When it comes to shower sex, it's a slippery slope. It seems super hot in theory, but realistically, it can easily end in one or multiple sex-related injuries. Although such a disaster can make for a great story, it can also be a bad situation. Some injuries can take weeks to recover from, putting your whole sex life on hold. No one wants that.
But while shower sex comes with its own set of dangers, it's still something that some people want to try at least once — if only to cross it off a sex bucket list, which, yes, some of us totally have. For others, it could simply be because they need some spice in their life and the shower looks more intriguing than the kitchen table. (Although they're both equal in their fun factor, TBH.)
But how does one go about having safe and fun shower sex that’s actually enjoyable and won't put themselves or their partner in the hospital?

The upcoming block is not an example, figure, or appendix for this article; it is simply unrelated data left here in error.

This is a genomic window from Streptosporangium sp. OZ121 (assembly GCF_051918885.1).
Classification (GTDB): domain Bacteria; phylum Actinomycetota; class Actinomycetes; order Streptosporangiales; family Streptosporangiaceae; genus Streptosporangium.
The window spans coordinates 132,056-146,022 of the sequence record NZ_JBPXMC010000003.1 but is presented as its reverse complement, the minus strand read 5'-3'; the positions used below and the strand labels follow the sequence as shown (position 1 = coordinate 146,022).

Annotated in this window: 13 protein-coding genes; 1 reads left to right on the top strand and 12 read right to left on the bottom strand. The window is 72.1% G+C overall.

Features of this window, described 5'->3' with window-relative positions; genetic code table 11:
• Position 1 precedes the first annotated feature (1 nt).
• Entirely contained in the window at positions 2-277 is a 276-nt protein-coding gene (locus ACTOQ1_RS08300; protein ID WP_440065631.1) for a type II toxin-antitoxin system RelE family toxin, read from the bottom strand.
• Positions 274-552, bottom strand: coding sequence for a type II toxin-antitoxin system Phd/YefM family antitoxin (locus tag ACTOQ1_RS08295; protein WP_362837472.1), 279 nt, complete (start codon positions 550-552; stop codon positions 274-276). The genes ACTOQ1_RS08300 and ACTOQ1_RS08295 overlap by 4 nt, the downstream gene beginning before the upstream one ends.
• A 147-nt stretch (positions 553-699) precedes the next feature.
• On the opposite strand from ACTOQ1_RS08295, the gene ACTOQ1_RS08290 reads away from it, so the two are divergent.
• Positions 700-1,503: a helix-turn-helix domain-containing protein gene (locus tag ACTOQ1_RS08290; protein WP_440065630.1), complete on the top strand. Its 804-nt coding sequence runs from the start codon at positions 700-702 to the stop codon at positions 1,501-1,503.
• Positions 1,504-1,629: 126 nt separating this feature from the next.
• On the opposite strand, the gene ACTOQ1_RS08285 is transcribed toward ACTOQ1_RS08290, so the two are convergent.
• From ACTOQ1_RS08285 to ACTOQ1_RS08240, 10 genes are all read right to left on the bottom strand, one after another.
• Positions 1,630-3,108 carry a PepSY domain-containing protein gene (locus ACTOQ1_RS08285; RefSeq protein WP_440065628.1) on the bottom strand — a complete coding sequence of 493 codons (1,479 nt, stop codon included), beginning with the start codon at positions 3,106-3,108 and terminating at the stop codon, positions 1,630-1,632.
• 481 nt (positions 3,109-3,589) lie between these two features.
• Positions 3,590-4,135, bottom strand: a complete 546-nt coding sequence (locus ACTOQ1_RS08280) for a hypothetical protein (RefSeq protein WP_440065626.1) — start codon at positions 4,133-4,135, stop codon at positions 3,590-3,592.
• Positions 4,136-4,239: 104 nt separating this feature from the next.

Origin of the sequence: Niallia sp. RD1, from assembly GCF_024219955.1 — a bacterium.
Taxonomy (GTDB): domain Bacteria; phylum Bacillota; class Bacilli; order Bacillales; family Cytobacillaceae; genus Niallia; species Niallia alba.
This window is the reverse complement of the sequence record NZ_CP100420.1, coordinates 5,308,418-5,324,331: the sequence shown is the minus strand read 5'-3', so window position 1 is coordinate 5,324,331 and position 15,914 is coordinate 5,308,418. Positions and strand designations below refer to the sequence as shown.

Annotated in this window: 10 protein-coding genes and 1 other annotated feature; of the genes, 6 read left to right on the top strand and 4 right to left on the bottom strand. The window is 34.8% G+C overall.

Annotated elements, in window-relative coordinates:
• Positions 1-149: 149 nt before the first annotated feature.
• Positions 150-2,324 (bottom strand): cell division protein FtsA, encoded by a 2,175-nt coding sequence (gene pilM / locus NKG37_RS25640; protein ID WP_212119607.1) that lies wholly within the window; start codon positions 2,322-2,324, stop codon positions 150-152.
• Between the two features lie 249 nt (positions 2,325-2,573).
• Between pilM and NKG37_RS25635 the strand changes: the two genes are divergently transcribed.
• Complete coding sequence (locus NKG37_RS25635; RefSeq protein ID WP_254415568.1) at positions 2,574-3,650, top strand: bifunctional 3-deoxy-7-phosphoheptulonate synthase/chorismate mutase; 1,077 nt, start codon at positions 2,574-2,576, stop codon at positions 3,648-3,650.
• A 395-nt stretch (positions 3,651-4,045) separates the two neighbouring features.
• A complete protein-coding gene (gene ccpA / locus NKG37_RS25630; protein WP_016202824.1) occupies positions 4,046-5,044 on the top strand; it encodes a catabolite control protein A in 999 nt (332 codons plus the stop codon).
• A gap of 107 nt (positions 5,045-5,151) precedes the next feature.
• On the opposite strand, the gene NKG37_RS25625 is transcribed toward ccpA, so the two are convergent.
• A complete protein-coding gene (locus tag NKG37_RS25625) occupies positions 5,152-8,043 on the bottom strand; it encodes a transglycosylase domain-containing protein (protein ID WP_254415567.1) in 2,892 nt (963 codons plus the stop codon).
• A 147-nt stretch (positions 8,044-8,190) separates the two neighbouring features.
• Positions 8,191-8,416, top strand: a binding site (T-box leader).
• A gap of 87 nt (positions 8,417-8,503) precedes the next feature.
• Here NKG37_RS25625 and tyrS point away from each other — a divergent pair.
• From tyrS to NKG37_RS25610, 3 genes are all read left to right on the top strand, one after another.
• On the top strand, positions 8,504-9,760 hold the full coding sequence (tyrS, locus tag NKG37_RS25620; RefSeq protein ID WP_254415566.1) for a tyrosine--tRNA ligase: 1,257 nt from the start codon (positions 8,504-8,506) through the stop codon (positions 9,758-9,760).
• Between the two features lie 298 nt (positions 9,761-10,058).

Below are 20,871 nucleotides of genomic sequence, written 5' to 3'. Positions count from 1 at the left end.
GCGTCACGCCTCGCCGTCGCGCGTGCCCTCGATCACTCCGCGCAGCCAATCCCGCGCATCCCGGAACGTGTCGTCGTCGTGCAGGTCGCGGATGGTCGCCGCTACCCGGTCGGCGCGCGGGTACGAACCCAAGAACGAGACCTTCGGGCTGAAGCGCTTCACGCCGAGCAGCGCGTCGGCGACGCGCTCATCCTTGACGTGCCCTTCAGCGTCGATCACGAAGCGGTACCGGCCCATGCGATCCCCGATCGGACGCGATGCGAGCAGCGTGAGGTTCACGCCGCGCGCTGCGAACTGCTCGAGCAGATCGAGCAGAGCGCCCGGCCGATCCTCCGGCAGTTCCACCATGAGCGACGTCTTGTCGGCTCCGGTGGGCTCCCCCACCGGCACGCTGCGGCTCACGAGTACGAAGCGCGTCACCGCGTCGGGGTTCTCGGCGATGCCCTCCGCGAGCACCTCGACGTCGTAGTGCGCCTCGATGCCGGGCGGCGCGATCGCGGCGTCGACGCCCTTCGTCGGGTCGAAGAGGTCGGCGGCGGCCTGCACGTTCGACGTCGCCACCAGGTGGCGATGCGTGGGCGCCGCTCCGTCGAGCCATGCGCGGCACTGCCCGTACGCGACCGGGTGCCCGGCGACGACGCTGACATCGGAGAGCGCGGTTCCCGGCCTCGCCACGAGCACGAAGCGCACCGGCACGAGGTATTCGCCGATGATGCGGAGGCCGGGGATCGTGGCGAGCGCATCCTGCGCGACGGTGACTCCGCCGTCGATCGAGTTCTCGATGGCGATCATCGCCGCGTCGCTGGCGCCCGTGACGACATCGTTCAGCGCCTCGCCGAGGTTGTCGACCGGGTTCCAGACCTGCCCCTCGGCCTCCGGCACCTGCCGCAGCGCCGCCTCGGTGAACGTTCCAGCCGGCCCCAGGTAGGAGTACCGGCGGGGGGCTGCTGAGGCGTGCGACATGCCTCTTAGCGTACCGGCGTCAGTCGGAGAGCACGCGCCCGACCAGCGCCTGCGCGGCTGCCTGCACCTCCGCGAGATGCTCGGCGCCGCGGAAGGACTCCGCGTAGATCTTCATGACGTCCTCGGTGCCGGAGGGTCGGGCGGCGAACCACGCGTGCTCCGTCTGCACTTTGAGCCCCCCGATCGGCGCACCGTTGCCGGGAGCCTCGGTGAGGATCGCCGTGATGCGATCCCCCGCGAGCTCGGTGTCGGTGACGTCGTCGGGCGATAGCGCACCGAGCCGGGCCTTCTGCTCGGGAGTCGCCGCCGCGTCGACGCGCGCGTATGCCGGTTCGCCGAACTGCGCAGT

Positions. It's all about choosing the best shower sex positions and skipping the soap. You can lather up after you've successfully had sex without falling; you don't need to throw something else into the mix that's going to up the potential for injury. “Here are the main things to negotiate about shower sex,” Carol Queen, Ph.D., staff sexologist at Good Vibrations, tells Bustle: “Finding comfortable and enjoyable positions, including ones that don't get water in your eyes, and making sure you are stable (not all positions will be equally safe when it comes to slipping and falling).” Before you even think about shower sex positions, there are several safety precautions to keep in mind while you get dirty as you get clean, as they say.
Safe Shower Sex Do’s And Don’ts
“Practice standing sex positions outside the shower,” notes Queen. They suggest getting very familiar and good at those “before moving into an environment that’s slippery.”
Do: Ensure Sturdy Equipment